Canisius Goes Test-Free

Why we’re going test-free

At Canisius, we’re dedicated to two things: our students and our values. These priorities guide everything that we do, and they are at the heart of our decision to implement a test-free policy in our admissions process.

Starting with students applying for fall 2024 enrollment, Canisius will not consider standardized admissions test scores, such as the SAT or ACT, as part of admission or merit-based scholarship decisions.

Here’s why.

Standardized tests are poor predictors of student success

In March 2020, as part of our response to the coronavirus pandemic, Canisius adopted a test-optional admissions policy, where students could decide whether they wanted us to consider their standardized admissions test scores. Like many, the pandemic presented an opportunity for us to take a step back and reflect on what we were doing, the reasons for doing them, and whether we wanted to keep doing things the same way.

We conducted extensive research evaluating the use of standardized tests in admissions by looking at student performance both in high school and at Canisius. Initially, that research was intended to ensure that the decision to go test-optional was not diminishing Canisius’ academic environment.

Not only was that not the case, but the data pointed to something even deeper. 

Our findings indicated that there is no correlation between a student’s standardized admissions test score and their ability to succeed in college or after graduation. Annual research conducted by the College Board agrees: High school GPA is far more predictive of a student’s success than their standardized test scores.

The results are clear: The only thing that standardized admissions tests really measure is how well students take those tests. 

Standardized tests do not align with our values 

As a private Jesuit school, we are primarily called to act in accordance with our values, such as justice, equity and compassion, in a way that other institutions are not.

As significant as the research is, it does not provide a complete picture of standardized admissions tests.  We determined that standardized admissions tests are opposed to these values in several key ways:

  • We value access to education. Standardized tests can negatively impact students’ perceptions of what they can accomplish, discouraging them from applying to schools in the first place and putting up barriers between them and the best path to success.
  • We value equity of opportunity. Standardized tests disadvantage students from underserved and marginalized communities, such as underfunded rural schools, as well as students with cognitive disabilities.
  • We value economic justice. Standardized tests elevate students from higher socioeconomic backgrounds, who can afford tutors, courses and other resources that give them an edge over lower-income students.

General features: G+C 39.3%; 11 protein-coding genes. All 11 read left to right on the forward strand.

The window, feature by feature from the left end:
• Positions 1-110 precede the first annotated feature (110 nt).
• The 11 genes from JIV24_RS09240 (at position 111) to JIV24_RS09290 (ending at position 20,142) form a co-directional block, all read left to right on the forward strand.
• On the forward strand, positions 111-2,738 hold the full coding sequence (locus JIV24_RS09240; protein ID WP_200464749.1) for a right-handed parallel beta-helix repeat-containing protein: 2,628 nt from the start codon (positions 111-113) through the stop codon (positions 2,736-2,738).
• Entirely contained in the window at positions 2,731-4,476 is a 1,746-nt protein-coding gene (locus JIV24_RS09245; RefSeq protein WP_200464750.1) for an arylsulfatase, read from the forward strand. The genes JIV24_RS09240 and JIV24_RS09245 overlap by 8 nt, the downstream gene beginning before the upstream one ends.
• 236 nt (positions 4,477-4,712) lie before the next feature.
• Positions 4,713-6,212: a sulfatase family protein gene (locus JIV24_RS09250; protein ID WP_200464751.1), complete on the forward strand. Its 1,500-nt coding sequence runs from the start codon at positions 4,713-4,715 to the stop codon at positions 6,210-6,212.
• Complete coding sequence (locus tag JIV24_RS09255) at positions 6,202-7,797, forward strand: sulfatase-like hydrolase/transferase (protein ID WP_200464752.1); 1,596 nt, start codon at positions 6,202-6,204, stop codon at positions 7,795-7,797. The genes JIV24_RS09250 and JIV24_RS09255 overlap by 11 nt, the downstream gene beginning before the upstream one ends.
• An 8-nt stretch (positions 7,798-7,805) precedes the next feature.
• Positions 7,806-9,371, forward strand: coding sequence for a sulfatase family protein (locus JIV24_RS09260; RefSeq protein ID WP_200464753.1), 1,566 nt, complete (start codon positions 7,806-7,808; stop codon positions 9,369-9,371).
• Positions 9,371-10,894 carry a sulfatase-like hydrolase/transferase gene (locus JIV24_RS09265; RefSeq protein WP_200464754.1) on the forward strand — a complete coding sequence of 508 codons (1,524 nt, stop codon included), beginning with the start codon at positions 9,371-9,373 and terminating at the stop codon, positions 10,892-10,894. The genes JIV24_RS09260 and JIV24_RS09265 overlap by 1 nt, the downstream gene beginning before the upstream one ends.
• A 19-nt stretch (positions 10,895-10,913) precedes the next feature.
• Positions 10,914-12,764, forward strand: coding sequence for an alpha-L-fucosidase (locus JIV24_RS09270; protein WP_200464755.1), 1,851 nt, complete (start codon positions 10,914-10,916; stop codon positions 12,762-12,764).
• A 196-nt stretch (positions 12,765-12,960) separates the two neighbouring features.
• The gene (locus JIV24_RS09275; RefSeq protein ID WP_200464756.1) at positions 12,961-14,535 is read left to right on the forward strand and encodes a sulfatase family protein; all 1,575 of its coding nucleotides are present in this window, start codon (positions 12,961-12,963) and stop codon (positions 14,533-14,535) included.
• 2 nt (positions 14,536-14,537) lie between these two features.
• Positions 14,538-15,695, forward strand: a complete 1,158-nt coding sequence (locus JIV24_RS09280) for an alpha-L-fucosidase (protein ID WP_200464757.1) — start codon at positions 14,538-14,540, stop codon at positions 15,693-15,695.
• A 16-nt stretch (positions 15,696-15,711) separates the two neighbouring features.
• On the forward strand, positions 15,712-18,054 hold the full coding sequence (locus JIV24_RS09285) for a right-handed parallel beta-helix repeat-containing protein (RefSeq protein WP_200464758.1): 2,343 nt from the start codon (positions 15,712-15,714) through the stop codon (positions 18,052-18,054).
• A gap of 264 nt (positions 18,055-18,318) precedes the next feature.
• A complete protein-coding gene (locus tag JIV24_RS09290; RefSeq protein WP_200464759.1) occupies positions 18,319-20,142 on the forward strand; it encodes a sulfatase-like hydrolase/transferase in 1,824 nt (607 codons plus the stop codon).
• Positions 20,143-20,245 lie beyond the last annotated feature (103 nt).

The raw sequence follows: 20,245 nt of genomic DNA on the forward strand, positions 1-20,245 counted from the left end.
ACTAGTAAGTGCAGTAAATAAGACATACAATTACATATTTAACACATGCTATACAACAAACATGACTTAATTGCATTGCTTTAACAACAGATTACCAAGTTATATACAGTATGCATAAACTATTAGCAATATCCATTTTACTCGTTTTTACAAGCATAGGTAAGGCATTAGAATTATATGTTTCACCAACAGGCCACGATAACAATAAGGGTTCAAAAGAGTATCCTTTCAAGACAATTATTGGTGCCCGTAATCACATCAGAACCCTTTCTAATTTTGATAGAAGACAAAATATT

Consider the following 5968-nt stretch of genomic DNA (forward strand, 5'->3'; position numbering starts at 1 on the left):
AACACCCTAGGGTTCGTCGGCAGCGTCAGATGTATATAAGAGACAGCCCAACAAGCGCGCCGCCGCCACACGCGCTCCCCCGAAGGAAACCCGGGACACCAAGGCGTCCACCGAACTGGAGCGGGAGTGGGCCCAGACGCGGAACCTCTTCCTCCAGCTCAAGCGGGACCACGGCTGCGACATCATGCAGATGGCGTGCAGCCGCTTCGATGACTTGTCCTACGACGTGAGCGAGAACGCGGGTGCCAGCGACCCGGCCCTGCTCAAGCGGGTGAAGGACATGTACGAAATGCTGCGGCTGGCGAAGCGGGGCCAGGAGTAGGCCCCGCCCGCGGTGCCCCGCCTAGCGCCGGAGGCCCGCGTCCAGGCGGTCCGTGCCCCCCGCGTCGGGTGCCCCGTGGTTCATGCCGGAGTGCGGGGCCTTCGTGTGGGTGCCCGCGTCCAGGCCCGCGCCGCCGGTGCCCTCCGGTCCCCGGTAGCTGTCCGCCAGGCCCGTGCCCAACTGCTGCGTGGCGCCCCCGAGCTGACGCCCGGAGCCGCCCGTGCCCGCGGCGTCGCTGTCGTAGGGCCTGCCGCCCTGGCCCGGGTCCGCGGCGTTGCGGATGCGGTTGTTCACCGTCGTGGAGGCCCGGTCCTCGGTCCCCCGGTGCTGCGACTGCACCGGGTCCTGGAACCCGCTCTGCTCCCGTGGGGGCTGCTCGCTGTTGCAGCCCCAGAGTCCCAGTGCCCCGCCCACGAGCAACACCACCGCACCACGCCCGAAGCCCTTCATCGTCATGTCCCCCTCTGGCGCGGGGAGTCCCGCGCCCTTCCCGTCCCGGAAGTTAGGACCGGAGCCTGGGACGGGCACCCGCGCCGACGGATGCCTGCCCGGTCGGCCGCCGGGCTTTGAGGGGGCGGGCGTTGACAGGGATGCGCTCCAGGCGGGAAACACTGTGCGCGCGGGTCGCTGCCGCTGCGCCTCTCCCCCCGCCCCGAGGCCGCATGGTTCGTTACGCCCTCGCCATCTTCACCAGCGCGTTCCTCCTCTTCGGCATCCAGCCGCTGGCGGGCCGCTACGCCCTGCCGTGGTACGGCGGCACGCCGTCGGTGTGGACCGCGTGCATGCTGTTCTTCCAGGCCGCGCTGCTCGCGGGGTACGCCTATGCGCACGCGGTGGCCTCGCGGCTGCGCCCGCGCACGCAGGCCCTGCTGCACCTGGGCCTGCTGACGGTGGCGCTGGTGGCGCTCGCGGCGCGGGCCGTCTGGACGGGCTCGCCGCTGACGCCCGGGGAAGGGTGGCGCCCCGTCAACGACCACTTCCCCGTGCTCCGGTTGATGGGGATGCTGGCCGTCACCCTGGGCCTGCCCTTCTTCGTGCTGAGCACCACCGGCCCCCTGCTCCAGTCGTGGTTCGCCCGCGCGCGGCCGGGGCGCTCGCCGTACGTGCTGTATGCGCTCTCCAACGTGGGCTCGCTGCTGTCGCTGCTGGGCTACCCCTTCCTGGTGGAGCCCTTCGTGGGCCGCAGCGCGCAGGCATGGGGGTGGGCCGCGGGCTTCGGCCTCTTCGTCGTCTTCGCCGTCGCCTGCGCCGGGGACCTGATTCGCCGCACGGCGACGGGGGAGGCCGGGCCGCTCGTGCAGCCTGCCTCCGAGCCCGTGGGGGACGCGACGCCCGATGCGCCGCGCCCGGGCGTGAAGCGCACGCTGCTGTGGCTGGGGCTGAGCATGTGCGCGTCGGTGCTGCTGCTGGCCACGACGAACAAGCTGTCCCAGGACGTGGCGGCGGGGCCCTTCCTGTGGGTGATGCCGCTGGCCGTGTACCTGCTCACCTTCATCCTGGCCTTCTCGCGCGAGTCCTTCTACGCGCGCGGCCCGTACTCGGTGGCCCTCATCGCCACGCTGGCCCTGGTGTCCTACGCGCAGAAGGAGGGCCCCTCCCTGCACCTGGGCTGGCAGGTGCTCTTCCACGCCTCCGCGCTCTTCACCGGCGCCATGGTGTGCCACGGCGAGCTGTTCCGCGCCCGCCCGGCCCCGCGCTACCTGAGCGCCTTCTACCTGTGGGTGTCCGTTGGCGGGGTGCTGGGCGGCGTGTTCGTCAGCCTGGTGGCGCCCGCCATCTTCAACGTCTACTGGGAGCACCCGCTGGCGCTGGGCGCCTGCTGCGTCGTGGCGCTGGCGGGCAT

Whatever limited insight that standardized admissions tests offer comes at the cost of greatly diminished access for those students most in need of the transformational power of education.

canisius president steve stoute in his office
"This change supports our commitment to transform our society by inspiring a new generation of leaders who will not accept the status quo."
Steve K. Stoute, President of Canisius University

Students are more than a score

Once we determined that we should not accept the results of standardized admissions tests, we saw the opportunity to do something different – something that would better account for exactly those characteristics of a student that these tests ignore. Because the way that tests “level the playing field” means flattening students’ individual experiences, we’re choosing to make more room in our application for prospective students to more fully express who they really are. We want to see students’ unique interests, backgrounds, perspectives, talents and accomplishments, because that diversity makes Canisius the vibrant learning community it is.

How it Works

Applicants will be asked to submit an additional application requirement from the following options:

  • An additional personal essay.
  • An additional letter of recommendation.
  • An interview with a Canisius alum, faculty member, or admissions counselor.
  • A portfolio, media kit, or even a link to a YouTube, Twitch or other platform channel to highlight skills that demonstrate unique and creative ways of influencing our world. 

And because we recognize that students’ ingenuity outpaces our imagination, we’ll be adding even more options to our application as time goes on.

Our primary mission as a Jesuit institution is to care for the whole person. This decision allows us to better see prospective students as exactly that: whole persons.

Nonstandard students make outstanding leaders

Canisius is where leaders are made. Here, we have a vision of leadership for the modern world. We imagine people at every level of society and in every field who are guided by principle, who are empowered to make change, and who take action to address the existential challenges of our time: climate breakdown, racial injustice, political polarization, ideological extremism. 

These are unique problems without standardized answers. And it will take leaders who are anything but standard – Canisius students – to solve them.

For more information on how test-free admissions will work, including policies regarding college credit exams (e.g., Advanced Placement, International Baccalaureate) and language-proficiency exams for international students, visit our FAQ page.